s e r v i c e
It's been a month now since my first s e r v i c e.
For those who haven't heard about it yet, every Thursday, 3 to 5pm, I try to arrange 4 meetings of 30 min each with whoever feels they need it. The times are announced on my Instagram and Facebook and it's up to you, whoever you may be, to message me and book a slot. During this short meeting, I provide advice, guidance or assistance on an existing problem or issue that is somehow related to design or art, the production of design- or art-related projects, photography, editing or even more practical things like invoicing or finding the "right" web designer. With Sarah Mayer, for example, we spent the time trying to figure out ways to get more people to vote on her entry during an on-going sustainability competition.
I began this initiative inspired by Zach Lieberman's Open Office Hours. It was because I love the work I'm busy with these days, but I spend too much time indoors alone, sending endless e-mails and editing photo and video, and not enough time out there in the real world, dealing with real-life problems and actively involved in other people's practices. So when I came across this idea of sharing 2-3 hours of my weekly time to help or advise others, something clicked. James Wallman, the best-selling author of Stuffocation, told me last week he is behind this idea and might even start doing the same soon. In his latest book, Time & How To Spend It, he draws a straight line between one's feeling of accomplishment and partaking in other's happiness. One could say it's not completely selfless then, but that's not the point — it's supposed to be of service.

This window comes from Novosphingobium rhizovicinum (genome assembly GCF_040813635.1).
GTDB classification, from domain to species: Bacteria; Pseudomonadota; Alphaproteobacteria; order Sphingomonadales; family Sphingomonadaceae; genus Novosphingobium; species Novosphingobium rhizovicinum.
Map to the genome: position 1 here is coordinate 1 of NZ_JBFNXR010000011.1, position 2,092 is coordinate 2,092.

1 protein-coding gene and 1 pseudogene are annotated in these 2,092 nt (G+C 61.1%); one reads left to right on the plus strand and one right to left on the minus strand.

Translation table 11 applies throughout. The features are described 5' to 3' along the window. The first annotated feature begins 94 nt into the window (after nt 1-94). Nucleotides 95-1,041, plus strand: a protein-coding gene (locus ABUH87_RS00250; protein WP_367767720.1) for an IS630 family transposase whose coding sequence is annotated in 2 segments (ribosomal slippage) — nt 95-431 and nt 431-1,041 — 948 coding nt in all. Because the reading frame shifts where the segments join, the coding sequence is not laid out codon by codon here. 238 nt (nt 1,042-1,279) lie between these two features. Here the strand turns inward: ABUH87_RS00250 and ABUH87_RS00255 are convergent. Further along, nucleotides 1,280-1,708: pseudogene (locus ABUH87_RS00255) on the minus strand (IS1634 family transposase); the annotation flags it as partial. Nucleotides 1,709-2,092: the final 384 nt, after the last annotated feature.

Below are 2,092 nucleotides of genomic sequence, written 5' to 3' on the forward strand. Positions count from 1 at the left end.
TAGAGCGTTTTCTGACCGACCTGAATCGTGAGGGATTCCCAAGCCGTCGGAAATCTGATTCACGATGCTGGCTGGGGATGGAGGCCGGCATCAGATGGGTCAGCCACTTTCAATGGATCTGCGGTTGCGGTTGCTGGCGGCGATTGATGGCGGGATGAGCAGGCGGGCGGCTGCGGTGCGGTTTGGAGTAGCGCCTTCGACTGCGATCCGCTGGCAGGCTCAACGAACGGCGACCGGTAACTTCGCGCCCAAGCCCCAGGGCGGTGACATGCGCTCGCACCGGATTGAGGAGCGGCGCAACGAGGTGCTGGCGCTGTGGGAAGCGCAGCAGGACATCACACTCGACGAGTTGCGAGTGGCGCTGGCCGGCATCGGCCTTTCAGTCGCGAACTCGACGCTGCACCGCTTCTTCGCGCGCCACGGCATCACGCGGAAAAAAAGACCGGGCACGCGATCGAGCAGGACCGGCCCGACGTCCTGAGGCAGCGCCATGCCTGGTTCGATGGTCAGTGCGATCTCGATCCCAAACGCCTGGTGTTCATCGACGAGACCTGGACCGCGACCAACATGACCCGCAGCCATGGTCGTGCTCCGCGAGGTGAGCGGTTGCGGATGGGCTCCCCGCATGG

It's been a blast so far and reactions overwhelmingly positive. So many people have been engaged to join the 30-minute meetings and more and more have shared it with their networks. To all those who joined in or otherwise helped spread the gospel — a deep and heartfelt thank you! For some of us, it's one of the most difficult things out there to ask for help, so it's nice when the help comes knocking on our inboxes instead. It's not always the easiest logistically, or practical during very busy weeks when sometimes meetings get cancelled last minute or I mess up in some way (like when I was in Portugal and forgot to announce the 1h time difference, whoops). But I tell myself it's a work in progress and learning is actually the most rewarding part of the challenge.
Sometimes, I can share some really useful advice and other times I'm told a little snippet of information that changes the direction of my projects or practice. Last week with Ninette Murk (of Designers Against AIDS and Beauty Without Irony) for example, I felt like I was the one getting solid life advice. But most importantly, it puts my life and work in relation to that of others. Because whatever they tell you, there's nothing more boring or alienating than only ever designing or making art for yourself.
In the words of Jimmie Durham: "Don't do your work for your friends, don't do work for yourself, do work for everybody, address humanity; that's what we want to do, we want to address humanity. Not exactly with something to say. It's yourself amongst other selves[...]"
That's what s e r v i c e is about.
I plan on continuing it this year, so send an e-mail and sing up!
Or, if you have all the help in the world you could need, share it.
Others may not be as blessed, as outspoken or as happy as you.